For me Chibolya had changed (or was it I that had changed ?) in the weeks since my first visit. Don’t get me wrong it was still difficult territory but, this time, as we were welcomed by smiling friends, happy to see us and we in return most happy to see them, it was nice to be back. The first thing we noticed as we drove in were four lovely new water drums for distribution in the community. These drums each hold in excess of 5,000 litres of fresh water. Joyce, a lady in her fifties and one of the community organisers, told me that typhoid, malaria and cholera are rife in the compound and that she had been to hospital twice in that last 6 weeks. Fresh water will surely help this. The irony, attached to the drums, is that they were donated by Zambian Breweries. So What! To the Irish mind this is no biggy….sure Guinness do good stuff all the time and Dublin wouldn’t be half the city it is today without all the money St Arthur pumped into housing and social projects. I know...I said the same thing. 

However, this is not Dublin and the Breweries here have a very different modus operandi. Africa has a young population and is therefore the biggest growth market for international breweries such as SABMiller, Anhauser Bush and Diageo (the now owners of over very own drop). These companies aggressively market their products, specifically targeting young people in disadvantaged areas with low cost, high alcohol content drinks. Trucks leave the brewery on the outskirts of Chibolya with plastic drums containing thousands of litres of very cheap, very intoxicating ‘beer’ bound for other compounds and villages.  Alcohol, and its misuse, is now credited as the number one cause of HIV cross infection in sub-Saharan Africa. The irony of these four drums being there, as we began work with young people in the compound, was neither lost on us nor, possibly, even coincidental.

I was there for the first day of the programme and it was a great success. As we waited for our lift home we were treated to an impromptu performance from the Chibolya Cultural Theatre Group of traditional African music and dance. The sounds of the drums and whistles called children from all around the neighbourhood. Some stood and watched while others emulated the dance moves. A wonderful end to a fantastic day in the compound….. you know that place is starting to take a piece of me with it every time I visit.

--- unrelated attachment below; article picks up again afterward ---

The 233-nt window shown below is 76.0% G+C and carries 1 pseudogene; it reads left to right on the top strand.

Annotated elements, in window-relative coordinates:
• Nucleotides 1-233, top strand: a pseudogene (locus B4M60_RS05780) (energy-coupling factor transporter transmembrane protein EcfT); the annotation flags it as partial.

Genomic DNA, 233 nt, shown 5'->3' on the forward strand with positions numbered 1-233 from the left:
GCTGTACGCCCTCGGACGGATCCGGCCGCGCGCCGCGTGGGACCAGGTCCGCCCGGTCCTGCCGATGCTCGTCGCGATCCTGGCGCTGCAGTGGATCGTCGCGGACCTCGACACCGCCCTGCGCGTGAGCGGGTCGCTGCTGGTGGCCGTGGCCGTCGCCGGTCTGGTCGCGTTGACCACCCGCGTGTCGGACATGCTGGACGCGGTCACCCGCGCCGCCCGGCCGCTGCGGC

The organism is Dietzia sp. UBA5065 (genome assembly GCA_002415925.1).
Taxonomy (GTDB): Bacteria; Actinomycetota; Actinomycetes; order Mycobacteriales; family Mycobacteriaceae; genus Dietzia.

On to more Spiritual things! Lent found its way to Africa on Wednesday as we donned our ashes. It was welcomed in style in the College Chapel as students and locals joined for a rousing celebration which gave the congregation a chance to dust off the Lenten hymns, which are always a joy to hear.

Friday saw the first Stations of the Cross through the grounds of St Bonaventure’s. It had rained (recalling the intensity of it...check out the video on my Facebook page… I feel ‘rained’ is hardly descriptive enough) and the grounds were lush and green as we made our way from Station to Station. Hymns were sung in English, Nyanja and Swahili and one of our college cats even joined in for a while before becoming distracted by a passing lizard and in turn a number of Friars became distracted by the distracted cat! The stations ended in the Chapel just as the sun began to set and the sky flamed red. The spirit of prayer and silence was maintained as we went our separate ways back to our respective friaries. Though I was in the midst of 160 people it was probably, for me anyway, one of the, most fraternal experiences I have shared in.